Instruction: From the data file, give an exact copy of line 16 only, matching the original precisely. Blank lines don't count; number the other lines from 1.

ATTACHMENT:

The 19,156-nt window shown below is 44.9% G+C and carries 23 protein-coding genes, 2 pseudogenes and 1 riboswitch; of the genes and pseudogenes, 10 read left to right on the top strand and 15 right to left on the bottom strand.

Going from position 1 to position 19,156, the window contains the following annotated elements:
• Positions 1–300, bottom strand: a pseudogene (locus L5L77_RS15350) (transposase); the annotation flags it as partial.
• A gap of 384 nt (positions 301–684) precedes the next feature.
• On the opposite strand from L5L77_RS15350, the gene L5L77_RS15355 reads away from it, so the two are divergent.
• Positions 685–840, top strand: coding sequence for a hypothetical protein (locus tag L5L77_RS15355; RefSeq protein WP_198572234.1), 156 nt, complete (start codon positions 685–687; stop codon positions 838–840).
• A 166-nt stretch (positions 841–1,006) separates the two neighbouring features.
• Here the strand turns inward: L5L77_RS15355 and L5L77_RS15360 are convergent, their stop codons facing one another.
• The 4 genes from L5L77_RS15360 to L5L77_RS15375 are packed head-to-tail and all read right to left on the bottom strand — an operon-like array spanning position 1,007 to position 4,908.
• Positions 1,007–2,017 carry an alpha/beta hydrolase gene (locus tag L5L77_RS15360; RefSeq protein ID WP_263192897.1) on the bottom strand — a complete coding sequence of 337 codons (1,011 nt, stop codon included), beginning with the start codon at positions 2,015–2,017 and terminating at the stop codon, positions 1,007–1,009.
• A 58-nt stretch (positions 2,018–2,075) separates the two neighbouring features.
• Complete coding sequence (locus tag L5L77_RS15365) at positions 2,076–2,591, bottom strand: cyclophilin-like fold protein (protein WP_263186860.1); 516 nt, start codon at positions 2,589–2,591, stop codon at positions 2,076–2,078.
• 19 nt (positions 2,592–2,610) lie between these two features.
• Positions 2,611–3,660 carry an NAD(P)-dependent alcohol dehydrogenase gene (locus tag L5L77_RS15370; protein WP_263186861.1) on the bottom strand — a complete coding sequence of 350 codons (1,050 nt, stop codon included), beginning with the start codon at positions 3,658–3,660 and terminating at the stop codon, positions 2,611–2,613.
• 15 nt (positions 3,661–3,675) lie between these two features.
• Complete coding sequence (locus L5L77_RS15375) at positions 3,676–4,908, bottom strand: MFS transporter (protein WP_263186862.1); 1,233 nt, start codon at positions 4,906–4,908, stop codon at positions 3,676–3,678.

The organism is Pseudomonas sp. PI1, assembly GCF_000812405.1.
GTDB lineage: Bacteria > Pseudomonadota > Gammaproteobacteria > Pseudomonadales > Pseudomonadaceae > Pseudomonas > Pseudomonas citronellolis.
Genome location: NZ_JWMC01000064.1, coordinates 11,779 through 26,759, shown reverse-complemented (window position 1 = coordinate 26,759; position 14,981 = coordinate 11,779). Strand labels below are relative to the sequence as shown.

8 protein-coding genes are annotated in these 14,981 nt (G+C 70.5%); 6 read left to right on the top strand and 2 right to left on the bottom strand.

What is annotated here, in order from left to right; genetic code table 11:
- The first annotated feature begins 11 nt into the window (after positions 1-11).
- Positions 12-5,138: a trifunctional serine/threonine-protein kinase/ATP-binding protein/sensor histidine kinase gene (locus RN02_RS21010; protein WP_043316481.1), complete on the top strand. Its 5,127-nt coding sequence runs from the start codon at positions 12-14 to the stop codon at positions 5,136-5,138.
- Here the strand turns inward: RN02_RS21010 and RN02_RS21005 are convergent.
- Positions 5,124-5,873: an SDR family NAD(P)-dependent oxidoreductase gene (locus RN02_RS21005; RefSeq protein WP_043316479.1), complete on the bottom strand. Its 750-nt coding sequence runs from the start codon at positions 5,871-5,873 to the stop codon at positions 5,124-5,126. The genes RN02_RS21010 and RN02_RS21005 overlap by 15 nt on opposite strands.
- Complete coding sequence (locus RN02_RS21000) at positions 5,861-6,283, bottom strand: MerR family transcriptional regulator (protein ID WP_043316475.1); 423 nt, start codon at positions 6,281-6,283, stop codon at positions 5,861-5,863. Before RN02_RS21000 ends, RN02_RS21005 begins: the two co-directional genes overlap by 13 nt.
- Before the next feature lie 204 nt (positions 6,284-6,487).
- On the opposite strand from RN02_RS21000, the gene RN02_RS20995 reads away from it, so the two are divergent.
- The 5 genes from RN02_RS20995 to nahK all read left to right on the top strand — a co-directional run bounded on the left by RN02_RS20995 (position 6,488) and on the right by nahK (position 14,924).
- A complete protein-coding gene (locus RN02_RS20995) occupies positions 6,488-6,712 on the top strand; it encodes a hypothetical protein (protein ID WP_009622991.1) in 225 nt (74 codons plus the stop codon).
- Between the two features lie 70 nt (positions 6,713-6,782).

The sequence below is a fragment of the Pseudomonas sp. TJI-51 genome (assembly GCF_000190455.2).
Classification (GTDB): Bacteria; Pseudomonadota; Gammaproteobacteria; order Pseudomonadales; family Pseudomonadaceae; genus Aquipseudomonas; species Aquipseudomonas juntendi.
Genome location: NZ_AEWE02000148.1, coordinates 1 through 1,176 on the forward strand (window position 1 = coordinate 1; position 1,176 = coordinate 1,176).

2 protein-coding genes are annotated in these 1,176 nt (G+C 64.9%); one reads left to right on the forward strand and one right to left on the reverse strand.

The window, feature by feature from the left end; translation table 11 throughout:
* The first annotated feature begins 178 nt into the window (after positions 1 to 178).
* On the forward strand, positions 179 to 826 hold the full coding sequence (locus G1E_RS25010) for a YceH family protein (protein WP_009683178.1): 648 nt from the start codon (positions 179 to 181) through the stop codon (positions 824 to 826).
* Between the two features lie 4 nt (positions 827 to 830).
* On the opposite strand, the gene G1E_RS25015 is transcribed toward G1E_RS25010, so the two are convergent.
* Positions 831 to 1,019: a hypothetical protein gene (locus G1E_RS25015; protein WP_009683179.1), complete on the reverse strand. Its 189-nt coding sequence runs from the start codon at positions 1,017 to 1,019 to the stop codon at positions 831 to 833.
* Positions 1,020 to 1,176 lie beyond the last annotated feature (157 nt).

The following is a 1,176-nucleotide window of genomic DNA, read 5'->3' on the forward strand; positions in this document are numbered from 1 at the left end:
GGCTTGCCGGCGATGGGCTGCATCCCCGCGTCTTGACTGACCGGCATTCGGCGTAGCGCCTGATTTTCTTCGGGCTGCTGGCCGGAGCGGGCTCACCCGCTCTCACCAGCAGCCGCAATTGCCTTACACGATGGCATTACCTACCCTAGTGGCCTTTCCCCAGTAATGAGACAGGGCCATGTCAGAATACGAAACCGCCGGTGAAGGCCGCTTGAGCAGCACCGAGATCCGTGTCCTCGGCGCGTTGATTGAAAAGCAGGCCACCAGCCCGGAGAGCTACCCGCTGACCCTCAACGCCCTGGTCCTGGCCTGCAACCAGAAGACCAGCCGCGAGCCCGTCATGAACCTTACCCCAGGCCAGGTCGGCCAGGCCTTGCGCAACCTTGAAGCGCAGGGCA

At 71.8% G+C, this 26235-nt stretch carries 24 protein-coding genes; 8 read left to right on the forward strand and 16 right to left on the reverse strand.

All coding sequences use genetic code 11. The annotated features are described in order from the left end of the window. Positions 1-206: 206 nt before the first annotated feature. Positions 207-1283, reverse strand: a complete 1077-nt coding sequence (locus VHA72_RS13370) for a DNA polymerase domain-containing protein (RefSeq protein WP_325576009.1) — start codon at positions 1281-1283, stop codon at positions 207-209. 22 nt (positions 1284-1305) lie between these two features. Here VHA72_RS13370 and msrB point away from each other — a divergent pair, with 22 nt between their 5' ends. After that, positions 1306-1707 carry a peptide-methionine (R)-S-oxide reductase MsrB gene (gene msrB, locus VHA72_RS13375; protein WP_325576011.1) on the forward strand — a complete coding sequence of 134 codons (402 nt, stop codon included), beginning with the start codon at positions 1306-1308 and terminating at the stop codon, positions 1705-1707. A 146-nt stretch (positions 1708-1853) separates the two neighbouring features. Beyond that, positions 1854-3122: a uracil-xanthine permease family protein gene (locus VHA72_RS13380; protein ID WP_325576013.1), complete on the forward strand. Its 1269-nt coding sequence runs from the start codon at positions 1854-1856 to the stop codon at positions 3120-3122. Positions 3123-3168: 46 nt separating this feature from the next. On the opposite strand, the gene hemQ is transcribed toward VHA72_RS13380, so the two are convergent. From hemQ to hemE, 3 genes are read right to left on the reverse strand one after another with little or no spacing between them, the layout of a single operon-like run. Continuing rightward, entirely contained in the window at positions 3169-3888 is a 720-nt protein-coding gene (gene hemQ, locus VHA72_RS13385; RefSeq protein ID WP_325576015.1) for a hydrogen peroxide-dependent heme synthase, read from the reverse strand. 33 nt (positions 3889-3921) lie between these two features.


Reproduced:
• Complete coding sequence (locus L5L77_RS15375) at positions 3,676–4,908, bottom strand: MFS transporter (protein WP_263186862.1); 1,233 nt, start codon at positions 4,906–4,908, stop codon at positions 3,676–3,678.